There is this peculiarity about an easement to pollute air, that the easement secures to the dominant owner a right to pour offensive material into the atmosphere at large, and the dominant owner has no subsequent control over its distribution, nor any certain knowledge of the direction in which it may be carried, or how far, so that it is no easy matter to say which are servient tenements, and to what extent they are so. Also, the height at which effluvia are discharged into the atmosphere must in most cases materially affect the distribution.
Neighbours may therefore be concerned with structural alterations in factories and chimneys, and with changes in the processes which are carried on inside, so that in these days, when changes in processes and enlargement and alteration of factory buildings are so numerous and progressive, disputes may easily arise where the main question will be whether the action of the factory owner is of a character to inflict unjustifiable injury on neighbouring property, and on the owners and occupiers.
The proportion of cases in which an easement can be successfully pleaded by way of defence will probably be very small, and the rights and remedies of parties will for the most part be determined on the merits of each case.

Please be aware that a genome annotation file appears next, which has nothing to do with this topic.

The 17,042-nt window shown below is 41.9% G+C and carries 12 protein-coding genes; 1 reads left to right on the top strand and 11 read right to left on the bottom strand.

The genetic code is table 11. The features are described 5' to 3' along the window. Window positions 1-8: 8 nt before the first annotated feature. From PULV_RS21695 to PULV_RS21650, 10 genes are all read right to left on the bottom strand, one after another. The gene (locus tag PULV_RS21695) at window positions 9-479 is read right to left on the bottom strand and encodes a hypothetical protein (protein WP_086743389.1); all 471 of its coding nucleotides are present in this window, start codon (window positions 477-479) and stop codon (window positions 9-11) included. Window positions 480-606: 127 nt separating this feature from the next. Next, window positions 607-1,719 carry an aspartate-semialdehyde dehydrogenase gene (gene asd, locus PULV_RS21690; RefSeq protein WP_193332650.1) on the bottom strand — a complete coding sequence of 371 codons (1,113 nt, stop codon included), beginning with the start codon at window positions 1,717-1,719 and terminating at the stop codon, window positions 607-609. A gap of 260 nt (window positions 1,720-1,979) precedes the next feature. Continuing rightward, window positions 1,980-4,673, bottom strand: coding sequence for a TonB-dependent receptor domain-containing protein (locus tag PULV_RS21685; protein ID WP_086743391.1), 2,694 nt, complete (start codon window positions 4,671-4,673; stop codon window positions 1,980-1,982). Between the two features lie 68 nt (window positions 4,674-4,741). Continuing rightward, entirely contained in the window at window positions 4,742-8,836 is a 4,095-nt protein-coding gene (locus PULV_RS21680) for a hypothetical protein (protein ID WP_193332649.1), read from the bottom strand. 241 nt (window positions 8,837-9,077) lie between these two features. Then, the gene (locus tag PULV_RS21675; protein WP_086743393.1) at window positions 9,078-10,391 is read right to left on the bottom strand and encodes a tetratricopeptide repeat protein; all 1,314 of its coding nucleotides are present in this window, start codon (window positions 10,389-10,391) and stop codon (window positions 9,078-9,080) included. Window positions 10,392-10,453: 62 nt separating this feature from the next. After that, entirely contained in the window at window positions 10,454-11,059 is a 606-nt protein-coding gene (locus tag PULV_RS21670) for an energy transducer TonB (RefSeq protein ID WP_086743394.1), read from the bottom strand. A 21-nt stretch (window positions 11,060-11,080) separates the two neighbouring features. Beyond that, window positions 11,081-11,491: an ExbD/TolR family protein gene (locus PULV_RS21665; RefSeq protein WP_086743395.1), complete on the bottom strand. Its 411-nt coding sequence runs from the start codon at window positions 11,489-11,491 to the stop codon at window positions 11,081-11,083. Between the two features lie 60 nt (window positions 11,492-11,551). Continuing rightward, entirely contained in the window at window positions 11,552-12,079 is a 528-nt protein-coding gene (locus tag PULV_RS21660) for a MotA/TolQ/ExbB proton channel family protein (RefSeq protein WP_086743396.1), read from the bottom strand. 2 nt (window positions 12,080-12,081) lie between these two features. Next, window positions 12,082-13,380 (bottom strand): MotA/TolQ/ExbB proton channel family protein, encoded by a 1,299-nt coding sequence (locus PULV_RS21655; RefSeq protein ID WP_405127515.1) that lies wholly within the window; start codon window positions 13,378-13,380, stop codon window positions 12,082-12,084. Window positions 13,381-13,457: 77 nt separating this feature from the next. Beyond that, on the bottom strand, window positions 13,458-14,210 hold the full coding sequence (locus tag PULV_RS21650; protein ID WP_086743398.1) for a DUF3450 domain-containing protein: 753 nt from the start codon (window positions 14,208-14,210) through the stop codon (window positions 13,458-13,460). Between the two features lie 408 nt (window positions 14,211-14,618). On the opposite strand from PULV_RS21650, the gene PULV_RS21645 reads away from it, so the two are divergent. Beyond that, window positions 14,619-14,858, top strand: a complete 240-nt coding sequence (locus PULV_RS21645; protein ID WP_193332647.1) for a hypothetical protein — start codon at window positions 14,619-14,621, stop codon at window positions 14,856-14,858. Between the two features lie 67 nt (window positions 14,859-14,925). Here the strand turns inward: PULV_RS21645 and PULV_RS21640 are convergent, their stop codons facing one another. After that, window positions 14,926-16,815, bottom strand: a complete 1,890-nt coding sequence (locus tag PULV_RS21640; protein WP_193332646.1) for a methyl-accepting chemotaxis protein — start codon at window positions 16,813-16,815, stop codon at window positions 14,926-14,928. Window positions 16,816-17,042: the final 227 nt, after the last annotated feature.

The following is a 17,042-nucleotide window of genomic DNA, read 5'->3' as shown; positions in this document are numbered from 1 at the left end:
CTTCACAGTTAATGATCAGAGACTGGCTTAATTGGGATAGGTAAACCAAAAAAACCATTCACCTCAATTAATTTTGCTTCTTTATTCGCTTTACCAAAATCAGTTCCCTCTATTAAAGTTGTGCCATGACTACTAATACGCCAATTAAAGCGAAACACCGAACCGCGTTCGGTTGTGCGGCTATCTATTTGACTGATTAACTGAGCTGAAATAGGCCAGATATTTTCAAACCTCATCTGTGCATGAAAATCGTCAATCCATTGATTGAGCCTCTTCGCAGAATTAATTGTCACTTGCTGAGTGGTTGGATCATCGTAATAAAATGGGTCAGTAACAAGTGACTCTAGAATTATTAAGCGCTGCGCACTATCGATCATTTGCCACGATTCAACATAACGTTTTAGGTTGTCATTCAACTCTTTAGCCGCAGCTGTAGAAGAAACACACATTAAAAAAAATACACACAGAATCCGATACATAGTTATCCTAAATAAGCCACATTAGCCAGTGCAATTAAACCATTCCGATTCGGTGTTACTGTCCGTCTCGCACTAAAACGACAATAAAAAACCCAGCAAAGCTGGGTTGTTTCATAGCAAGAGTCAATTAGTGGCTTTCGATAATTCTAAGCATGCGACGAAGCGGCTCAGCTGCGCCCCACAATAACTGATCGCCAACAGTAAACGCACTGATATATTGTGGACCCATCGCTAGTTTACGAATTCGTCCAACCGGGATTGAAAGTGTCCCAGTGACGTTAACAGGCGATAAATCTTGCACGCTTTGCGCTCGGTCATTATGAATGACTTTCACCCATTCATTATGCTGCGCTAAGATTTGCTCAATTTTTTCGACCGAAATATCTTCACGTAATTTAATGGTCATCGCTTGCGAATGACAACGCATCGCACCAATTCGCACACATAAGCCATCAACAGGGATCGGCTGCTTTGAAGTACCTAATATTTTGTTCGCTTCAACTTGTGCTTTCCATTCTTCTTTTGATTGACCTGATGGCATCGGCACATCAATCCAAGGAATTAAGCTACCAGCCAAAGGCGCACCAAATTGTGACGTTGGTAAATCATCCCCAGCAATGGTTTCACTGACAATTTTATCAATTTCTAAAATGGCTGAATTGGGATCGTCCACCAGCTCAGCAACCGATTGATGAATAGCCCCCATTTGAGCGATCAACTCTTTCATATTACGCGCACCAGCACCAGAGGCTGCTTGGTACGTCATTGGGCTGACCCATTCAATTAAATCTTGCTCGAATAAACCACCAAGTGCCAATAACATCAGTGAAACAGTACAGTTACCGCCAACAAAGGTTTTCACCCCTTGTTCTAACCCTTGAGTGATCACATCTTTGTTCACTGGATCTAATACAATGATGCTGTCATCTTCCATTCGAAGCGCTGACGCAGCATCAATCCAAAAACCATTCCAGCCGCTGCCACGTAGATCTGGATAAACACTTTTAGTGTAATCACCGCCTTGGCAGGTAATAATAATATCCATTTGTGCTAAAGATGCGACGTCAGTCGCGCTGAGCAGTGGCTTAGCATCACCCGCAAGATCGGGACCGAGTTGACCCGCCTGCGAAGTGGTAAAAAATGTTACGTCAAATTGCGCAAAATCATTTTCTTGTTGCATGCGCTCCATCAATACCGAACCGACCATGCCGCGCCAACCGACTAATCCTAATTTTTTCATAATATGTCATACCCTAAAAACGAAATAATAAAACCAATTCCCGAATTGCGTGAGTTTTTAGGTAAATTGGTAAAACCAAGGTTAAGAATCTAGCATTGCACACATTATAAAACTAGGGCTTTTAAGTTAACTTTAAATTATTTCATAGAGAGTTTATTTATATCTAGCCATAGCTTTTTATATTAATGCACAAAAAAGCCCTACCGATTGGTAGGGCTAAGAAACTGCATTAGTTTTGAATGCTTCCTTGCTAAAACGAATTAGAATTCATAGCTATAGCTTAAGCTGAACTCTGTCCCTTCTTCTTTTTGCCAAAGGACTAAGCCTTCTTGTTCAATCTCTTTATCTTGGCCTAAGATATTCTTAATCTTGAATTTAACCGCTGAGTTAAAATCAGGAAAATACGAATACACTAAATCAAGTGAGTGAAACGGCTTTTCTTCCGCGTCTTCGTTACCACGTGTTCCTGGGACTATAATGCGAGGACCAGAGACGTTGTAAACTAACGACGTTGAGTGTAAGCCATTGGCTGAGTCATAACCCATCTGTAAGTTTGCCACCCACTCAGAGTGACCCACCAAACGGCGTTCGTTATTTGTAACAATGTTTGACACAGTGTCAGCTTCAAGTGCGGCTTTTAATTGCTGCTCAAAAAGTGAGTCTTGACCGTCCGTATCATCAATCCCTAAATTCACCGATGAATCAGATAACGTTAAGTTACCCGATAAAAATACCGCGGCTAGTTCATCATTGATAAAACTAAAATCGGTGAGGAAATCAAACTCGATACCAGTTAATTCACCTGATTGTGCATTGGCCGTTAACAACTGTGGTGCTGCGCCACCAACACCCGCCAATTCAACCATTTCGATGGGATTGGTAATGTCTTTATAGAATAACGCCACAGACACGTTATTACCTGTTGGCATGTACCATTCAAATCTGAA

It may here be noted that real injury to property, or real injury to health, actual or immediately threatened, must form the basis of complaint. Courts will not lightly interfere with the reasonable practice of any legitimate trade, except for good cause shown, and a fastidious taste or personal dislike of particular smells, which are not seriously unwholesome or dangerous to health, will not be accounted as giving a good cause of action against a neighbouring owner who acts reasonably and within his natural rights. For example, a householder may not like to have a butcher or fishmonger open a shop in his immediate neighbourhood, but if the business is carried on in a generally reasonable manner applicable to such shops, the dissatisfied neighbour will ordinarily have no cause of action for nuisance. On the other hand, if any man carries on a trade which is really a nuisance to neighbours, he cannot successfully plead, by way of defence, that the air in the neighbourhood was otherwise seriously polluted before he began to pollute it. The fact that other people are habitually committing nuisances in the neighbourhood does not justify the commission of a fresh nuisance by him if a neighbour objects. Also, a man carrying on an offensive trade or occupation cannot successfully defend an action for nuisance by merely pleading that the air was habitually polluted before the plaintiff came into the neighbourhood, - or in other words, that plaintiff has voluntarily come within range of the nuisance which would not otherwise have affected him. A man cannot merely, as first comer in a neighbourhood, originate a nuisance, and then insist that every new comer shall put up with its continuance. Each new comer will ordinarily be vested with a natural right to have unpolluted air to breathe and to use in other ways, and prima facia has good ground of action against anyone who seriously infringes that natural right ; and the person causing the nuisance can only justify by proving an easement, unless there exists some special personal reason why plaintiff should not be allowed to assert his natural right. Ordinarily, uninterrupted pollution for a full period of twenty years at least at the same place, in the same manner, and substantially to the same extent, will suffice to establish an easement if the practice has been continued all that time in a manner capable of being resisted, and if it has not been resisted. It may, however, be nearly always questioned how far and to what extent and when such easements can be held to be established.